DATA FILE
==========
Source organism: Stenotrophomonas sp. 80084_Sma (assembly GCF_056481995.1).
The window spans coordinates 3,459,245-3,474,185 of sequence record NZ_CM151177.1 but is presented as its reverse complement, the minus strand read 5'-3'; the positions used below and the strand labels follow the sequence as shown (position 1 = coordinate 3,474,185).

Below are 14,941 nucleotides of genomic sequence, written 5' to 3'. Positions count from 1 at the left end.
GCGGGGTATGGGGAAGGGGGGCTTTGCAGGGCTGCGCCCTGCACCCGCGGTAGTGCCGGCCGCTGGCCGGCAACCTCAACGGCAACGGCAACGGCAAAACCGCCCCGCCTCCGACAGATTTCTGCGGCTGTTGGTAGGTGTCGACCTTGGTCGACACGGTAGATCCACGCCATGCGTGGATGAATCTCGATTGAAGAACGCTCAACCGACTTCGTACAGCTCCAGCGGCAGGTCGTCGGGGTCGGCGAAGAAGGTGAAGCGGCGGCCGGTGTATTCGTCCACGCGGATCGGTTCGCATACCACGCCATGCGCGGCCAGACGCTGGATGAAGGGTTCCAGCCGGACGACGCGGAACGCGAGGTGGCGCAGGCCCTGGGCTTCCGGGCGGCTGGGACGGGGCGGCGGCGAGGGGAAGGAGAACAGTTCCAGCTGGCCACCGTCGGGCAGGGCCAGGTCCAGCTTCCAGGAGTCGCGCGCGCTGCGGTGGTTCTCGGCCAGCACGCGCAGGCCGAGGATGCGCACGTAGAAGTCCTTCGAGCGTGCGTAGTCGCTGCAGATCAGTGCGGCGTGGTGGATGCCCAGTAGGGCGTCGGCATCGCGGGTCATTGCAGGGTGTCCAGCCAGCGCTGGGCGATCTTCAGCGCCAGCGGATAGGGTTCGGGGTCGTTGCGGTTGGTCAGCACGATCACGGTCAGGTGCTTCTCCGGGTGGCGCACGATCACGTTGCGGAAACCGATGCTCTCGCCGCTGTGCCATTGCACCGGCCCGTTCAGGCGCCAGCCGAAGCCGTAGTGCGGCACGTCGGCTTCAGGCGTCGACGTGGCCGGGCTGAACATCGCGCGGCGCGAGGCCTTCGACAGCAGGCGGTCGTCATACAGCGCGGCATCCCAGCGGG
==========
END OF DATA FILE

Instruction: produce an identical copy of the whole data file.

Source organism: Stenotrophomonas sp. 80084_Sma (assembly GCF_056481995.1).
The window spans coordinates 3,459,245-3,474,185 of sequence record NZ_CM151177.1 but is presented as its reverse complement, the minus strand read 5'-3'; the positions used below and the strand labels follow the sequence as shown (position 1 = coordinate 3,474,185).

Below are 14,941 nucleotides of genomic sequence, written 5' to 3'. Positions count from 1 at the left end.
GCGGGGTATGGGGAAGGGGGGCTTTGCAGGGCTGCGCCCTGCACCCGCGGTAGTGCCGGCCGCTGGCCGGCAACCTCAACGGCAACGGCAACGGCAAAACCGCCCCGCCTCCGACAGATTTCTGCGGCTGTTGGTAGGTGTCGACCTTGGTCGACACGGTAGATCCACGCCATGCGTGGATGAATCTCGATTGAAGAACGCTCAACCGACTTCGTACAGCTCCAGCGGCAGGTCGTCGGGGTCGGCGAAGAAGGTGAAGCGGCGGCCGGTGTATTCGTCCACGCGGATCGGTTCGCATACCACGCCATGCGCGGCCAGACGCTGGATGAAGGGTTCCAGCCGGACGACGCGGAACGCGAGGTGGCGCAGGCCCTGGGCTTCCGGGCGGCTGGGACGGGGCGGCGGCGAGGGGAAGGAGAACAGTTCCAGCTGGCCACCGTCGGGCAGGGCCAGGTCCAGCTTCCAGGAGTCGCGCGCGCTGCGGTGGTTCTCGGCCAGCACGCGCAGGCCGAGGATGCGCACGTAGAAGTCCTTCGAGCGTGCGTAGTCGCTGCAGATCAGTGCGGCGTGGTGGATGCCCAGTAGGGCGTCGGCATCGCGGGTCATTGCAGGGTGTCCAGCCAGCGCTGGGCGATCTTCAGCGCCAGCGGATAGGGTTCGGGGTCGTTGCGGTTGGTCAGCACGATCACGGTCAGGTGCTTCTCCGGGTGGCGCACGATCACGTTGCGGAAACCGATGCTCTCGCCGCTGTGCCATTGCACCGGCCCGTTCAGGCGCCAGCCGAAGCCGTAGTGCGGCACGTCGGCTTCAGGCGTCGACGTGGCCGGGCTGAACATCGCGCGGCGCGAGGCCTTCGACAGCAGGCGGTCGTCATACAGCGCGGCATCCCAGCGGG